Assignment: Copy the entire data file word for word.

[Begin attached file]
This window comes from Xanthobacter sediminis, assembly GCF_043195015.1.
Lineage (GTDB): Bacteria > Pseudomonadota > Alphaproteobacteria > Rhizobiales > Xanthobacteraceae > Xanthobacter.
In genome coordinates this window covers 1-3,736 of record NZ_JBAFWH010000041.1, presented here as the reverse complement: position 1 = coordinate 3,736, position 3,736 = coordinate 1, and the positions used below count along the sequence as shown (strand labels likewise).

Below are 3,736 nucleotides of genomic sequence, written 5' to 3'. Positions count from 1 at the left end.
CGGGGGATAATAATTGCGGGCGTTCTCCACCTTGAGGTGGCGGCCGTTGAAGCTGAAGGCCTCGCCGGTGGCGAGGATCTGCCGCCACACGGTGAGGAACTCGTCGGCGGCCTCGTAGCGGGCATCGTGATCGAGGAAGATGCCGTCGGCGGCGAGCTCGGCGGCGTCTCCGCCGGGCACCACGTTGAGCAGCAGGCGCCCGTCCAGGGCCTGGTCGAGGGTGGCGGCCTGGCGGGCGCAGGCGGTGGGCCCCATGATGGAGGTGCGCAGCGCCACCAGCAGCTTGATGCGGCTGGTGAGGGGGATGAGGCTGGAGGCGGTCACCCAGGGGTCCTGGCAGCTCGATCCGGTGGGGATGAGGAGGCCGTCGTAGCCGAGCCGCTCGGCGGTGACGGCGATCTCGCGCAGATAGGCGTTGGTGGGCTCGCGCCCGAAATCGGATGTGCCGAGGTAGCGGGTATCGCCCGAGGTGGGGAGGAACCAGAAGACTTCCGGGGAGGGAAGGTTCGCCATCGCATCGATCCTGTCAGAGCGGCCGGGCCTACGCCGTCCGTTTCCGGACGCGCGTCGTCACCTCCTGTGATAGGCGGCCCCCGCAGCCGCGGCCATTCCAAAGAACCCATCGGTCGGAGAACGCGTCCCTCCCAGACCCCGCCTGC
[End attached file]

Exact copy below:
This window comes from Xanthobacter sediminis, assembly GCF_043195015.1.
Lineage (GTDB): Bacteria > Pseudomonadota > Alphaproteobacteria > Rhizobiales > Xanthobacteraceae > Xanthobacter.
In genome coordinates this window covers 1-3,736 of record NZ_JBAFWH010000041.1, presented here as the reverse complement: position 1 = coordinate 3,736, position 3,736 = coordinate 1, and the positions used below count along the sequence as shown (strand labels likewise).

Below are 3,736 nucleotides of genomic sequence, written 5' to 3'. Positions count from 1 at the left end.
CGGGGGATAATAATTGCGGGCGTTCTCCACCTTGAGGTGGCGGCCGTTGAAGCTGAAGGCCTCGCCGGTGGCGAGGATCTGCCGCCACACGGTGAGGAACTCGTCGGCGGCCTCGTAGCGGGCATCGTGATCGAGGAAGATGCCGTCGGCGGCGAGCTCGGCGGCGTCTCCGCCGGGCACCACGTTGAGCAGCAGGCGCCCGTCCAGGGCCTGGTCGAGGGTGGCGGCCTGGCGGGCGCAGGCGGTGGGCCCCATGATGGAGGTGCGCAGCGCCACCAGCAGCTTGATGCGGCTGGTGAGGGGGATGAGGCTGGAGGCGGTCACCCAGGGGTCCTGGCAGCTCGATCCGGTGGGGATGAGGAGGCCGTCGTAGCCGAGCCGCTCGGCGGTGACGGCGATCTCGCGCAGATAGGCGTTGGTGGGCTCGCGCCCGAAATCGGATGTGCCGAGGTAGCGGGTATCGCCCGAGGTGGGGAGGAACCAGAAGACTTCCGGGGAGGGAAGGTTCGCCATCGCATCGATCCTGTCAGAGCGGCCGGGCCTACGCCGTCCGTTTCCGGACGCGCGTCGTCACCTCCTGTGATAGGCGGCCCCCGCAGCCGCGGCCATTCCAAAGAACCCATCGGTCGGAGAACGCGTCCCTCCCAGACCCCGCCTGC